For Great Wall Motors, a small research-and-development (R&D) centre in India’s own Bengaluru has quietly become integral to its plans.
With the technology wave rapidly transforming the global auto industry, Chinese auto giants are trying to make sure they are at the forefront of these changes. For one of these players, Great Wall Motors, a small research-and-development (R&D) centre in India’s own Bengaluru has quietly become integral to its plans.
Great Wall Motors is China’s largest sports utility vehicle (SUV) and pick-up maker. Like several other Chinese automakers, it is betting big on new technologies such as autonomous driving, hybrids, plug-in hybrid and fully electric vehicles.
Towards that end, the company in June 2016 set up an R&D centre in Bengaluru at a cost of Rs 3 crore.
Since then, the India unit, Great Wall India Research & Development Private Limited, has gone ahead and roped in several dozen engineers over, sources to Moneycontrol.
These IT engineers, about 50 in all, have worked with companies such as Tata Elxi, Tata Consultancy Services, Robert Bosch and Continental Automotive. At the R&D centre, they work on hybrid systems, machine learning and battery management systems, among other projects.
Great Wall is one of the major Chinese automakers, selling a little over a million units in 2017, and notching up revenues equivalent of Rs 10,500 crore.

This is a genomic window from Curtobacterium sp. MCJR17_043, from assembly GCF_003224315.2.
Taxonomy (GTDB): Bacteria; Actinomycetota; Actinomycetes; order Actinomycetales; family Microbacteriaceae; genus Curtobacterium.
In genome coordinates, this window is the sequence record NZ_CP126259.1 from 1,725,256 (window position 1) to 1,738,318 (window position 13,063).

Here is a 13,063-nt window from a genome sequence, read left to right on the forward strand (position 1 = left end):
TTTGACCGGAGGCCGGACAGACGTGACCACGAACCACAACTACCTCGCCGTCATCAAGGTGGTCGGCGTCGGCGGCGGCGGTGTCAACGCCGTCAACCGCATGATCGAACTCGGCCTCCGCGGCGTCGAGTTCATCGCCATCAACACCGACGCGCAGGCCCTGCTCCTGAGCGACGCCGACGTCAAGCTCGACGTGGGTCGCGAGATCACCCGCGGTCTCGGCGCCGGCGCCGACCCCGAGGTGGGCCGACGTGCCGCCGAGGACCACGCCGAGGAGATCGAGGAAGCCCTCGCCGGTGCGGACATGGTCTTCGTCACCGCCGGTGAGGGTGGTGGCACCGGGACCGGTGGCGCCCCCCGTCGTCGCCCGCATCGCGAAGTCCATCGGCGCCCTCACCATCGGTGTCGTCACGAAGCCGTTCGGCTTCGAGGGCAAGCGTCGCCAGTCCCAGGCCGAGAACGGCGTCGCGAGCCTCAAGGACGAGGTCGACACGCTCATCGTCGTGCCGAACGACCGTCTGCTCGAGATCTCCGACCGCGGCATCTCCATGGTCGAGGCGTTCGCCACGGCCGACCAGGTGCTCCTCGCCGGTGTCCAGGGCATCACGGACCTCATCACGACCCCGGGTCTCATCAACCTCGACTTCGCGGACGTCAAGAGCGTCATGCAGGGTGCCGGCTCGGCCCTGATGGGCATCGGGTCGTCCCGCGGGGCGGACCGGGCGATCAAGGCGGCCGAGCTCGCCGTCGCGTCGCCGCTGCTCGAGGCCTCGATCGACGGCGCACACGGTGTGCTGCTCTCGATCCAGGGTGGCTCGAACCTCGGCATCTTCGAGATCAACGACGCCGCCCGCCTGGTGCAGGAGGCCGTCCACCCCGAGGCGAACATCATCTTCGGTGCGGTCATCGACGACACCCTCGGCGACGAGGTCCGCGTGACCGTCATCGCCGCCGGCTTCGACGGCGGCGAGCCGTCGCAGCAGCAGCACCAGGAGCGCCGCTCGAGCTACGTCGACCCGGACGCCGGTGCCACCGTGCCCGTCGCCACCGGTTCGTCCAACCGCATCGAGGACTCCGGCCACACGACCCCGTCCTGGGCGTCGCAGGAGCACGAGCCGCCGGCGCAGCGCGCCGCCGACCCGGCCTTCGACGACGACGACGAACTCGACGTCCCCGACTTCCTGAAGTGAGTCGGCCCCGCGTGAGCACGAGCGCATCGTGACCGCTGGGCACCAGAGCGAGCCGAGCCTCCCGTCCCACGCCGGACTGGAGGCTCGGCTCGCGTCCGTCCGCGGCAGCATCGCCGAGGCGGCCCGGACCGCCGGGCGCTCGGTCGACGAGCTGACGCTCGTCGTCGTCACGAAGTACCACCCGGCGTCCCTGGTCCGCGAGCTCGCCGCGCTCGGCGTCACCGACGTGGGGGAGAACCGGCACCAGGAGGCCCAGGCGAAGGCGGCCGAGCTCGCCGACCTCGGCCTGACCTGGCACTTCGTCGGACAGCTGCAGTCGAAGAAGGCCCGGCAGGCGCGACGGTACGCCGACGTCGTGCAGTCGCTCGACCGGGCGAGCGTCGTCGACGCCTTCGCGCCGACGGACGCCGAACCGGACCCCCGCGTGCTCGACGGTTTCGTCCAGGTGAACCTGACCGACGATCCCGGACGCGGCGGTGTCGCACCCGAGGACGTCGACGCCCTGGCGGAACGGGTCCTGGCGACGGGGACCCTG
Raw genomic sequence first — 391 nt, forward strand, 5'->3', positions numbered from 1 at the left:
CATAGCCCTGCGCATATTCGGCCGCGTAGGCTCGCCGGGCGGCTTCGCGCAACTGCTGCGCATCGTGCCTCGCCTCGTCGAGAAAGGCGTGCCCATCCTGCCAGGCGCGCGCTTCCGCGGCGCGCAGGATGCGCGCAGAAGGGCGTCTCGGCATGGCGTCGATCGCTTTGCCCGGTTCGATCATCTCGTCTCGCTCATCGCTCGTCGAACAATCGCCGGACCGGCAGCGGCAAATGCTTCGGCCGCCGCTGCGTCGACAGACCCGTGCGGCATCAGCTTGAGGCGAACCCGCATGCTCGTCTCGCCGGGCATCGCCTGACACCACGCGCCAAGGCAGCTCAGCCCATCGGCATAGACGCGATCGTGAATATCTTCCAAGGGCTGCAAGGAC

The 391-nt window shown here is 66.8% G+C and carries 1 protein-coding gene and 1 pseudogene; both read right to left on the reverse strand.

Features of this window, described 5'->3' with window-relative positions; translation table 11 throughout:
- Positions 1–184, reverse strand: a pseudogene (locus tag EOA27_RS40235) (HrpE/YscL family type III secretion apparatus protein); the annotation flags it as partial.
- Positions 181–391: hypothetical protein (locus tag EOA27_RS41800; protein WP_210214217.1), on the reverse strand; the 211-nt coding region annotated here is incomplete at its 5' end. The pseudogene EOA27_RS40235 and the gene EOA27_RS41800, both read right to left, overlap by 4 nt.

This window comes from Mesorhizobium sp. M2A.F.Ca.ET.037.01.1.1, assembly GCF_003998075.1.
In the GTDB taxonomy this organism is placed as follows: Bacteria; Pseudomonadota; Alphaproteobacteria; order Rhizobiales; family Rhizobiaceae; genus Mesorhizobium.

Several Chinese automakers, such as SAIC, BYD, Geely and Quanjiang, have shown an interest in launching products in the Indian market, which is growing at the double the rate of their home country. They have already set up manufacturing units in India. Product launches from these companies are expected to start from as early as next year.
While Great Wall has not made any official announcement yet about an India foray, it is preparing for it.
Great Wall makes small and medium-size petrol and diesel-powered SUVs that could compete with vehicles ranging from Maruti Suzuki Vitara Brezza to Toyota Fortuner. However, the company has pushed for new energy technology such as electric vehicles for future growth.
However, Great Wall’s entry is unlikely to take place before 2020, which is when India adopts its strictest emission standard till date Bharat Stage VI. This will be preceded by India’s adoption of its maiden crash test norms and followed by corporate average fuel efficiency (CAFÉ) norms in 2021.
Last year, Great Wall launched its first battery electric sedan in China in May. This came amid a sustained push by the Chinese government for adoption of cleaner emission vehicle technology including battery electric and hybrids.Earlier this year the company entered into a joint venture contract with German giant BMW to produce electric variants of the Mini as well as scout for new energy vehicle technology and technologies of the future.